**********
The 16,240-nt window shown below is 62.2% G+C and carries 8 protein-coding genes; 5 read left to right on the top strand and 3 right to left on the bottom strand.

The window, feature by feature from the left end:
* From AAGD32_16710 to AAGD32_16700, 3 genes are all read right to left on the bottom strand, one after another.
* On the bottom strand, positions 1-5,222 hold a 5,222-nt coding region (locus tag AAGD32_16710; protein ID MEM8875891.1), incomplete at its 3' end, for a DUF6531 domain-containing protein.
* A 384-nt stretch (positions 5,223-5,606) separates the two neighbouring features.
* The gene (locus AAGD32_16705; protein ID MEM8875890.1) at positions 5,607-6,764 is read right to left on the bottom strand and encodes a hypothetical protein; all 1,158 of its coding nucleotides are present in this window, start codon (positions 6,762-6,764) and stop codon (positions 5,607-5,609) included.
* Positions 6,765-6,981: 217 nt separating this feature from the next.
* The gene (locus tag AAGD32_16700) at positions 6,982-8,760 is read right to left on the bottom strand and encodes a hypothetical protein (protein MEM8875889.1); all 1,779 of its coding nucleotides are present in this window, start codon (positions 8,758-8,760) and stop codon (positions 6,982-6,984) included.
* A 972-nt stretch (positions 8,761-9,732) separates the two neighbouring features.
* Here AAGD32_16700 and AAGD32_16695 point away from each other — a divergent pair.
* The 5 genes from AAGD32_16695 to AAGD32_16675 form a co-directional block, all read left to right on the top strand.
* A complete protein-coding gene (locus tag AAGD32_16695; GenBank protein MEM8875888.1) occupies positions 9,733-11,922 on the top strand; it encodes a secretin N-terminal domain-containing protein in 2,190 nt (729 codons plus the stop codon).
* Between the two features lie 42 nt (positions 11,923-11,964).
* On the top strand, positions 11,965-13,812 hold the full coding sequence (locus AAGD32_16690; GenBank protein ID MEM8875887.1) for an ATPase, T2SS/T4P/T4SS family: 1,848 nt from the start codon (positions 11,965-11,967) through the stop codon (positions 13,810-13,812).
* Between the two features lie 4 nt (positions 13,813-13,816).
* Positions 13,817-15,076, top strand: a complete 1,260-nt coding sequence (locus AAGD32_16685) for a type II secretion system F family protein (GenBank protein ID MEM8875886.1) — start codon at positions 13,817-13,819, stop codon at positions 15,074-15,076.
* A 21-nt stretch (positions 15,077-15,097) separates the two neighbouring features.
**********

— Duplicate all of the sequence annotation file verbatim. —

The 16,240-nt window shown below is 62.2% G+C and carries 8 protein-coding genes; 5 read left to right on the top strand and 3 right to left on the bottom strand.

The window, feature by feature from the left end:
* From AAGD32_16710 to AAGD32_16700, 3 genes are all read right to left on the bottom strand, one after another.
* On the bottom strand, positions 1-5,222 hold a 5,222-nt coding region (locus tag AAGD32_16710; protein ID MEM8875891.1), incomplete at its 3' end, for a DUF6531 domain-containing protein.
* A 384-nt stretch (positions 5,223-5,606) separates the two neighbouring features.
* The gene (locus AAGD32_16705; protein ID MEM8875890.1) at positions 5,607-6,764 is read right to left on the bottom strand and encodes a hypothetical protein; all 1,158 of its coding nucleotides are present in this window, start codon (positions 6,762-6,764) and stop codon (positions 5,607-5,609) included.
* Positions 6,765-6,981: 217 nt separating this feature from the next.
* The gene (locus tag AAGD32_16700) at positions 6,982-8,760 is read right to left on the bottom strand and encodes a hypothetical protein (protein MEM8875889.1); all 1,779 of its coding nucleotides are present in this window, start codon (positions 8,758-8,760) and stop codon (positions 6,982-6,984) included.
* A 972-nt stretch (positions 8,761-9,732) separates the two neighbouring features.
* Here AAGD32_16700 and AAGD32_16695 point away from each other — a divergent pair.
* The 5 genes from AAGD32_16695 to AAGD32_16675 form a co-directional block, all read left to right on the top strand.
* A complete protein-coding gene (locus tag AAGD32_16695; GenBank protein MEM8875888.1) occupies positions 9,733-11,922 on the top strand; it encodes a secretin N-terminal domain-containing protein in 2,190 nt (729 codons plus the stop codon).
* Between the two features lie 42 nt (positions 11,923-11,964).
* On the top strand, positions 11,965-13,812 hold the full coding sequence (locus AAGD32_16690; GenBank protein ID MEM8875887.1) for an ATPase, T2SS/T4P/T4SS family: 1,848 nt from the start codon (positions 11,965-11,967) through the stop codon (positions 13,810-13,812).
* Between the two features lie 4 nt (positions 13,813-13,816).
* Positions 13,817-15,076, top strand: a complete 1,260-nt coding sequence (locus AAGD32_16685) for a type II secretion system F family protein (GenBank protein ID MEM8875886.1) — start codon at positions 13,817-13,819, stop codon at positions 15,074-15,076.
* A 21-nt stretch (positions 15,077-15,097) separates the two neighbouring features.